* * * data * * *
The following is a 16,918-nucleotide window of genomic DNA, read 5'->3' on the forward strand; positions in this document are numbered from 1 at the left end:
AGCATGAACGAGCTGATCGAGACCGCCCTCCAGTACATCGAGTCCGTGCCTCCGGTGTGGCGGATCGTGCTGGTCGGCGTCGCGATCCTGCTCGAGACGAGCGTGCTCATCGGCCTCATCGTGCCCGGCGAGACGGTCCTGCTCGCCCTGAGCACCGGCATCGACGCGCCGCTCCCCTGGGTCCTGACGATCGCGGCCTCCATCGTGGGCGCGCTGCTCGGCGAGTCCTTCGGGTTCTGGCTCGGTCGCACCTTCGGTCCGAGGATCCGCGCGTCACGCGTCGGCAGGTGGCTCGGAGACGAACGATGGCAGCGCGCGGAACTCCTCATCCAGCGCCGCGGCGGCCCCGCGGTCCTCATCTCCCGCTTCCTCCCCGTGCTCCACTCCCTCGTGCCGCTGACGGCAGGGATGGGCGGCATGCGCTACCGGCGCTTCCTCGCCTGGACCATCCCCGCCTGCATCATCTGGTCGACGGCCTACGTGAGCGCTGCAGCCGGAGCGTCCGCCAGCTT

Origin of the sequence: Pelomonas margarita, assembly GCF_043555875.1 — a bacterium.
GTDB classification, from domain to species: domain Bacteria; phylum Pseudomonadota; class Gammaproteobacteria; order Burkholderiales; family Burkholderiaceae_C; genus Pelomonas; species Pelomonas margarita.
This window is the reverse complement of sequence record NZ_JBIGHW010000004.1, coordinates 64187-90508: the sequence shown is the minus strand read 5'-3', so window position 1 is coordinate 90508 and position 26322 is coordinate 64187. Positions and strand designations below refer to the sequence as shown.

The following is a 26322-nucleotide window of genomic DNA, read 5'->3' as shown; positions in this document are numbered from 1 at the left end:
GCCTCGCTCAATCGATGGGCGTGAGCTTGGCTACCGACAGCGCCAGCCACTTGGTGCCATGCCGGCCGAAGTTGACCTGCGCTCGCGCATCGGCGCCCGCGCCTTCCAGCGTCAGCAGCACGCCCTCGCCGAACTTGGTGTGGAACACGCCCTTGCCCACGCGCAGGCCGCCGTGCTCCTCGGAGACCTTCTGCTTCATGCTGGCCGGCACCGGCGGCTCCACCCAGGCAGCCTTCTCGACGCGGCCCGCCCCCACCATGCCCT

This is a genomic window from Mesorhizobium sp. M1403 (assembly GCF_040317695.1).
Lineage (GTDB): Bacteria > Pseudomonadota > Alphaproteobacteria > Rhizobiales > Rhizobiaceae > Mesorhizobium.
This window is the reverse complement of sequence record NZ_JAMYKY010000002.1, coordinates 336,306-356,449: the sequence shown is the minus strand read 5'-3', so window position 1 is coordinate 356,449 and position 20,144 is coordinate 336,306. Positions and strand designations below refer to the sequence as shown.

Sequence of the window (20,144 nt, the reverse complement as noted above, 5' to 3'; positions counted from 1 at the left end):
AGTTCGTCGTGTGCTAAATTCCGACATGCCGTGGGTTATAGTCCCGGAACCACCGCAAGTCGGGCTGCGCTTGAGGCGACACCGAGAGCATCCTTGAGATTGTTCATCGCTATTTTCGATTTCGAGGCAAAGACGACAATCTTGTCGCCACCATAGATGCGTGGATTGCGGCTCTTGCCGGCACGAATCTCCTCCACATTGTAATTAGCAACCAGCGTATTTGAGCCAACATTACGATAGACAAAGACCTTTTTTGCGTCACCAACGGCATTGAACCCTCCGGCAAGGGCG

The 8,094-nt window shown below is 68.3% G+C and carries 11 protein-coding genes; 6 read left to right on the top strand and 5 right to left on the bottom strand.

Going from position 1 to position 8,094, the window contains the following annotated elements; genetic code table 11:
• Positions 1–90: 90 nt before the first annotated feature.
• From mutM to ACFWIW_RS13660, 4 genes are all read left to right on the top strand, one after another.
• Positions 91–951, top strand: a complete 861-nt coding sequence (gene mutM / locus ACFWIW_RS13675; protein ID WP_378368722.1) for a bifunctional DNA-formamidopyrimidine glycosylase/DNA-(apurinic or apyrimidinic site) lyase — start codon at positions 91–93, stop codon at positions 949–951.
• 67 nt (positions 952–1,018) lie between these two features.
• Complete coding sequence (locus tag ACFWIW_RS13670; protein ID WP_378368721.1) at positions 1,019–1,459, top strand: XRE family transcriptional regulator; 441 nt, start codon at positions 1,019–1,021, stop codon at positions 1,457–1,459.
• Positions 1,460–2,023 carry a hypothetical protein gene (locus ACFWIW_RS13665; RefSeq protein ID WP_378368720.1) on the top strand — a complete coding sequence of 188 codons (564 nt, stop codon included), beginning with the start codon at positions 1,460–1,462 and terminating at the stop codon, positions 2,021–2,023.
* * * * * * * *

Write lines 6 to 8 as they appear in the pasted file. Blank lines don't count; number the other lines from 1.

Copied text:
The following is a 26322-nucleotide window of genomic DNA, read 5'->3' as shown; positions in this document are numbered from 1 at the left end:
GCCTCGCTCAATCGATGGGCGTGAGCTTGGCTACCGACAGCGCCAGCCACTTGGTGCCATGCCGGCCGAAGTTGACCTGCGCTCGCGCATCGGCGCCCGCGCCTTCCAGCGTCAGCAGCACGCCCTCGCCGAACTTGGTGTGGAACACGCCCTTGCCCACGCGCAGGCCGCCGTGCTCCTCGGAGACCTTCTGCTTCATGCTGGCCGGCACCGGCGGCTCCACCCAGGCAGCCTTCTCGACGCGGCCCGCCCCCACCATGCCCT

This is a genomic window from Mesorhizobium sp. M1403 (assembly GCF_040317695.1).